BARE: Modesto celebrated irrigation's start with grand jubilee

columns@modbee.comAugust 3, 2013 

1904 jubilee

This community picnic was part of the MID and TID Irrigation Jubilee in 1904 to celebrate the onset of the irrigation age in Stanislaus County.

UNKNOWN — The McHenry Museum

— In the good old days, area residents were known for their many celebrations.

They held elaborate festivities complete with live music and lengthy speeches in honor of nearly everything, including city and county anniversaries, tree plantings in Graceada Park and the opening of a new highway bridge.

But nothing was as fervently feted as the arrival of the area's long-awaited irrigation project.

The Civil War and crop failures in Europe and South America had led to a worldwide shortage of wheat starting in the mid-1860s.

Area farmers responded by planting huge acreages, described by historian L.C. Branch as "one big unbroken field of wheat."

Some ranchers, such as Robert McHenry, Willis Bledsoe, William Turner, Albert Cressey and Henry Voight, used their financial windfalls to build large homes in the areas of 15th and upper I streets.

However, the good times didn't last. Falling prices marked the end of the region's prosperous 20-year wheat period, and desperate farmers experienced alternate years of wealth and poverty.

They needed to be able to plant other crops — requiring water.

Help came in 1887, with passage of the Wright Irrigation Act. The state legislation provided for the formation of local irrigation districts owned, financed and managed by the people. Almost immediately, Modesto formed an irrigation district, which led to the building of La Grange Dam in 1893. But the project ran out of money, with only the main canal finished and side canals still needing to be excavated.

A well-organized group of anti-irrigationists, fearing change and higher taxes, used lawsuits and court injunctions to halt the project. So by 1900, the city's economy and population were in decline.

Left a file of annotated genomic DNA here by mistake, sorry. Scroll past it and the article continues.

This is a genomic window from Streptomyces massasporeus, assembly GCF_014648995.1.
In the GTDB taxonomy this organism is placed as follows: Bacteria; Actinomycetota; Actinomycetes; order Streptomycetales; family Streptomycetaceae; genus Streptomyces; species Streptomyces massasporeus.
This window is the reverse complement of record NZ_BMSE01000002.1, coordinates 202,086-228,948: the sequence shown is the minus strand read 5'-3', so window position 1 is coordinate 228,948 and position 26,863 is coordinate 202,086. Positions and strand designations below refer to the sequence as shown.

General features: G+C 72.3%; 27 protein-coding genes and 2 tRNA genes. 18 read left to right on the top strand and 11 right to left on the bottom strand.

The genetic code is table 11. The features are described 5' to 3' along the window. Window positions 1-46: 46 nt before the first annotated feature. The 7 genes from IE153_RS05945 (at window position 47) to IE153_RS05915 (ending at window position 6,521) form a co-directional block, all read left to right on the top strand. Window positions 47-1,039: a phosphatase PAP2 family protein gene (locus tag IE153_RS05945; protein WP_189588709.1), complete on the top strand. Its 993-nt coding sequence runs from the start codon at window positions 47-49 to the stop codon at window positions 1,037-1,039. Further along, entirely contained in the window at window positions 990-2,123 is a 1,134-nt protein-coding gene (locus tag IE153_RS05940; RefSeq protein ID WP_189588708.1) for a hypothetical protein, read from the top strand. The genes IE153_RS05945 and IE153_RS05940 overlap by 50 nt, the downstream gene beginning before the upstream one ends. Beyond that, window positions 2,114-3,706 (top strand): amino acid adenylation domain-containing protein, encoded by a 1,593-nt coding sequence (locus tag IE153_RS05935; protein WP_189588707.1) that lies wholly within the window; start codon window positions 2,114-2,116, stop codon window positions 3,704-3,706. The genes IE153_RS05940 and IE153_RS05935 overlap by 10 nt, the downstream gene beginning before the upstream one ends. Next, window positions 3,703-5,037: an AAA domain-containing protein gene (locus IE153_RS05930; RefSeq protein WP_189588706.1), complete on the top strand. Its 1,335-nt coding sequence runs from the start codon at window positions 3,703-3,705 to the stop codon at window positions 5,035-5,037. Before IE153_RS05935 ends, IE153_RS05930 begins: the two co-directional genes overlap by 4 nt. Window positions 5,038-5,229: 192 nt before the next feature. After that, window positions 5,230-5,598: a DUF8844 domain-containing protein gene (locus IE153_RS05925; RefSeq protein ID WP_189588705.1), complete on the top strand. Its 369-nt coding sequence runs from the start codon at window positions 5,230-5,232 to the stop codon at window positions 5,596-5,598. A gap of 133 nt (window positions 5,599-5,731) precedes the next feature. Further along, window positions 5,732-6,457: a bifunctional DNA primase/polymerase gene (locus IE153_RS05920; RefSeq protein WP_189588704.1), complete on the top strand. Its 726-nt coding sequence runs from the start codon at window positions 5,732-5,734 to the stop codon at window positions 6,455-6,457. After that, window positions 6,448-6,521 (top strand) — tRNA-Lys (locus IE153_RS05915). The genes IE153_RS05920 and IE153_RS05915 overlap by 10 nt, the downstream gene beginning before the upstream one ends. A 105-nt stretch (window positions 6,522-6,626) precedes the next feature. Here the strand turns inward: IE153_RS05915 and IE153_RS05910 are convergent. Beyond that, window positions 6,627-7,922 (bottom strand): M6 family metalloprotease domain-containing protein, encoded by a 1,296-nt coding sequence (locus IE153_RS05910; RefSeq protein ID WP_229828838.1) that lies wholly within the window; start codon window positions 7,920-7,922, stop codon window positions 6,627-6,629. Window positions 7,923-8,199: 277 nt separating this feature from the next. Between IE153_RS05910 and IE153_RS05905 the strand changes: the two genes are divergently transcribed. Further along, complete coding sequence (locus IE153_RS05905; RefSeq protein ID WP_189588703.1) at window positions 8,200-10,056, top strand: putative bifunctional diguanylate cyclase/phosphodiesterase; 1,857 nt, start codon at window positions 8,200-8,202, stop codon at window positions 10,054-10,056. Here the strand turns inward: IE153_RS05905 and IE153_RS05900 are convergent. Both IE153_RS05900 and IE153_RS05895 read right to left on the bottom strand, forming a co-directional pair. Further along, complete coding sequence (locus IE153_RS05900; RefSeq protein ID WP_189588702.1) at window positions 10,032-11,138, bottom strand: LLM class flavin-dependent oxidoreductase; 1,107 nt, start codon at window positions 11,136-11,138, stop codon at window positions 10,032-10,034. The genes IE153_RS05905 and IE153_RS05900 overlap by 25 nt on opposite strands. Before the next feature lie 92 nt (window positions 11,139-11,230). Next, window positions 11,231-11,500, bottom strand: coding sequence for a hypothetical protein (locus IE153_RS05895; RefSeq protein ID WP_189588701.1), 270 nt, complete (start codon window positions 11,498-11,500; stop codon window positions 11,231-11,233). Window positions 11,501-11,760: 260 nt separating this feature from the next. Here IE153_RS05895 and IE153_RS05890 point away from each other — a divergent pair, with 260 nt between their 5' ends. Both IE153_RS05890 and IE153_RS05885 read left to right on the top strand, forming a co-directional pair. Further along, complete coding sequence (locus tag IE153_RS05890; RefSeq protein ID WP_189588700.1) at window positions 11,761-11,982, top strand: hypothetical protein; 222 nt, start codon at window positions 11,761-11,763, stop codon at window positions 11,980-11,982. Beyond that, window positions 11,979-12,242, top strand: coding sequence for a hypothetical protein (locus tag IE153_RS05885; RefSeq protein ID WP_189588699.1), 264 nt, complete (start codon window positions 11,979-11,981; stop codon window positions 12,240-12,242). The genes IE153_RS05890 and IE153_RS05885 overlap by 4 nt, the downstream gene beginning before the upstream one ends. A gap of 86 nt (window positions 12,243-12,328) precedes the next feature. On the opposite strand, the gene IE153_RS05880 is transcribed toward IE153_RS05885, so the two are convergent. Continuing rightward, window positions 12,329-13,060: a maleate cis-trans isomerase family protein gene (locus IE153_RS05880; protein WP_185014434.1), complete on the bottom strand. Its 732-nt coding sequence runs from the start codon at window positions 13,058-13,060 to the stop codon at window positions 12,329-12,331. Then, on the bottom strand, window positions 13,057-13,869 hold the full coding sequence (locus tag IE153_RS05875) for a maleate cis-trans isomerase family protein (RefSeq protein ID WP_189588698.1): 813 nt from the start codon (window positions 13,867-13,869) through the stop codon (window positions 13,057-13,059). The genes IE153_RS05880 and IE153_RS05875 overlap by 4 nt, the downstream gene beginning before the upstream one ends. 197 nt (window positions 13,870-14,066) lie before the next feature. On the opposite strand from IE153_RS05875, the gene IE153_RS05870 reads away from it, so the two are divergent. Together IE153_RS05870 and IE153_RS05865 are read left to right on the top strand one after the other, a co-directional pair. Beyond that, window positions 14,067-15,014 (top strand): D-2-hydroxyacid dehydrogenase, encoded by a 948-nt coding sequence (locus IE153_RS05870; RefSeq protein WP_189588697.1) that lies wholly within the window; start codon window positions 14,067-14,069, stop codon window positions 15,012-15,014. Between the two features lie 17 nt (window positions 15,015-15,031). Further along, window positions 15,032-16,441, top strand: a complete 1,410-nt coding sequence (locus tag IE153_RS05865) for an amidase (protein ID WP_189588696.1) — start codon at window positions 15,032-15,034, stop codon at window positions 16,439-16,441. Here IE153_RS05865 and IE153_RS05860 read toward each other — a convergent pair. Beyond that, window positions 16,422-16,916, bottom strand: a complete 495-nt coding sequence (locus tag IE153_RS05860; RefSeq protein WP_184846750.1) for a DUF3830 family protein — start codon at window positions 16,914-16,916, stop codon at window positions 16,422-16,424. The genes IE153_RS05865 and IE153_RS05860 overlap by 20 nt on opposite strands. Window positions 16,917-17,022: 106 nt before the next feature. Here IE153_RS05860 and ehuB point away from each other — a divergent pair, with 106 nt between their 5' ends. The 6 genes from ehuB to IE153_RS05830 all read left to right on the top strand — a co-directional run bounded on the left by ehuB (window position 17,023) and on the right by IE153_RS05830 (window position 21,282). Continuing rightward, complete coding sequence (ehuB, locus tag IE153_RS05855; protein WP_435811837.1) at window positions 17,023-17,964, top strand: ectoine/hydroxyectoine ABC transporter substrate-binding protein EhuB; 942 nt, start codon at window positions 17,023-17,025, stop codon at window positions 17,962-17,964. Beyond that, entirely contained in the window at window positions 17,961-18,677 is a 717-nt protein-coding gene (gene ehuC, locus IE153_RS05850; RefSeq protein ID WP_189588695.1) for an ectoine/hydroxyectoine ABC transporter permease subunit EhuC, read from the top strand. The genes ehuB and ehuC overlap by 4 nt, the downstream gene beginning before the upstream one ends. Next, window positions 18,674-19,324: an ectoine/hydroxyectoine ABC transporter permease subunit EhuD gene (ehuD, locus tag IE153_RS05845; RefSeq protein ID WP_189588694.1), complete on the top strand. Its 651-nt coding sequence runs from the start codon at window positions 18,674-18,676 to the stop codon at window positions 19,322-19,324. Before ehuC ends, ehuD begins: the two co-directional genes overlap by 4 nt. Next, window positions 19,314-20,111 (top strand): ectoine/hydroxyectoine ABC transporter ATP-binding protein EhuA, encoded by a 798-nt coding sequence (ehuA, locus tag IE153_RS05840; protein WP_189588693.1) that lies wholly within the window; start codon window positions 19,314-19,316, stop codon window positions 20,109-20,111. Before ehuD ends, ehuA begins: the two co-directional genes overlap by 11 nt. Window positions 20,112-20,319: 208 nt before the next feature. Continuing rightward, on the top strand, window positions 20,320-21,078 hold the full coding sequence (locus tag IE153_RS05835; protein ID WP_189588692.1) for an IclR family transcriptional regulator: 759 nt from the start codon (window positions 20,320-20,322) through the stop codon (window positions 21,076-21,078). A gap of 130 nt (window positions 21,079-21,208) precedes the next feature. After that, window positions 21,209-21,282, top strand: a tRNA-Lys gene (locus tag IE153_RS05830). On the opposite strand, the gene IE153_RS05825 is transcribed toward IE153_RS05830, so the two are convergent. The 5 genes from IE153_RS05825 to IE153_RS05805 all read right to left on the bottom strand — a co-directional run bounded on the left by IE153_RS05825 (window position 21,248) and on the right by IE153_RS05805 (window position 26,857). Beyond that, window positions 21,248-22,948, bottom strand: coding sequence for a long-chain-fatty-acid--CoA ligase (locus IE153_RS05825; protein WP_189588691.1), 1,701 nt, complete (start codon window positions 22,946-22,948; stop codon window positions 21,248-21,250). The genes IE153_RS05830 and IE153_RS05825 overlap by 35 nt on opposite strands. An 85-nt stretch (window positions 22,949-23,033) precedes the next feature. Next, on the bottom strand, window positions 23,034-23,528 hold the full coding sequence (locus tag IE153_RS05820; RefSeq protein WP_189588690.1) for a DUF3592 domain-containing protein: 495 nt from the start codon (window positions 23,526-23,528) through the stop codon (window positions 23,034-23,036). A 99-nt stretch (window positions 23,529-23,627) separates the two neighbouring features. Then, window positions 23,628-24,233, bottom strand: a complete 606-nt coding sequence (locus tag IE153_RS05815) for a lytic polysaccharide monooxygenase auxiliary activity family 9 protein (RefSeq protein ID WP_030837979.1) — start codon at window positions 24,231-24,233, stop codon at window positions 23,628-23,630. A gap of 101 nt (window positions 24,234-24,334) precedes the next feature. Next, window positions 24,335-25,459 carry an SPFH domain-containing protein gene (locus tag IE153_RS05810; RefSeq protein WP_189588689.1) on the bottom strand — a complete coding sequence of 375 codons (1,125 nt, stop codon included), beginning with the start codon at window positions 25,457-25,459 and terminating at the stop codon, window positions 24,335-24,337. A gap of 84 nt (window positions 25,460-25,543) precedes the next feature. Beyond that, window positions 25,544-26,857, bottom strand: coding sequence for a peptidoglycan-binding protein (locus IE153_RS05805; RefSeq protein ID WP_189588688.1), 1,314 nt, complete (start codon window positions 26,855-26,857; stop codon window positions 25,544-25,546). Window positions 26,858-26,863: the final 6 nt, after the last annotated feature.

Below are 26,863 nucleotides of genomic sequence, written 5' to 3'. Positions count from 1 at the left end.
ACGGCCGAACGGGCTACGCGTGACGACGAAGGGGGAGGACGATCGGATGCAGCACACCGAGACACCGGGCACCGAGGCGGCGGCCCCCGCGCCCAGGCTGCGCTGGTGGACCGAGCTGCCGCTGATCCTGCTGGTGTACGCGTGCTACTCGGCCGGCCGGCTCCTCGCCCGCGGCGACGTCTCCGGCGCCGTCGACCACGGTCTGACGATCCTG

It wasn't until 1901 that the Progressives prevailed, resulting in the arrival of the first irrigation water in December 1903. That water flowed onto the ranches of three prominent farmers: Oramil McHenry, Thomas Kewin and George Covell.

The project's completion led to the most exuberant celebration in, perhaps, Modesto's history. The Irrigation Jubilee lasted three days — April 20-23, 1904. The town of 2,500 was host to 5,000 visitors, including Gov. George Pardee. There were tours of the irrigated lands, a military parade, concerts, fireworks, an athletic field day, many speeches and two grand balls.

The residents served by the Modesto and Turlock irrigation districts co-sponsored the jubilee, originally scheduled April 21-22. But townspeople couldn't restrain their exuberance and began the festivities a day early. The arrival of the governor and his wife on a 7:30 p.m. train marked the beginning of the revelry. As they stepped off the train and started walking up I Street, they were accompanied by hundreds of dignitaries and well-wishers.

Strings of electric lights were suspended across streets, and the News described Courthouse Park as a "bower of beauty," with "myriads of incandescent lights" twinkling in trees. Elaborate decorations in orange, purple and green were "everywhere," even in flags and bunting on the residences.

Most of the visitors arrived in 30 railroad cars from all over California. Automobiles still were a rarity, so many from nearby towns came in horse-drawn carriages and wagons. Livery stables were common, and hitching posts were on 11th Street, by the courthouse, and on Ninth Street.

A large reception tent was placed opposite the train depot to welcome visitors, and the limited hotel space was supplemented by lodging in private homes.

Guests sat on benches under the trees in Courthouse Park. They listened to eloquent oratory delivered by dignitaries such as President Benjamin Ide Wheeler of the University of California, who predicted a future population of 10 million in the San Joaquin Valley. Fireworks, choral and band concerts, athletic competitions and military parades also were on the agenda, with lunch served in a vacant lot on 11th Street.

A working model of La Grange Dam was displayed, and grand balls were held both nights at the Armory and Platos' Hall on 10th Street and at Rogers' Hall on H between Ninth and 10th.

Two special trains took revelers through the irrigated fields near Turlock and Ceres and on a tour of La Grange Dam.

Newspaper articles spoke glowingly of the jubilee's success.

Bare is the author of several books about area history and is the official historian of the McHenry Mansion. Send comments or questions to

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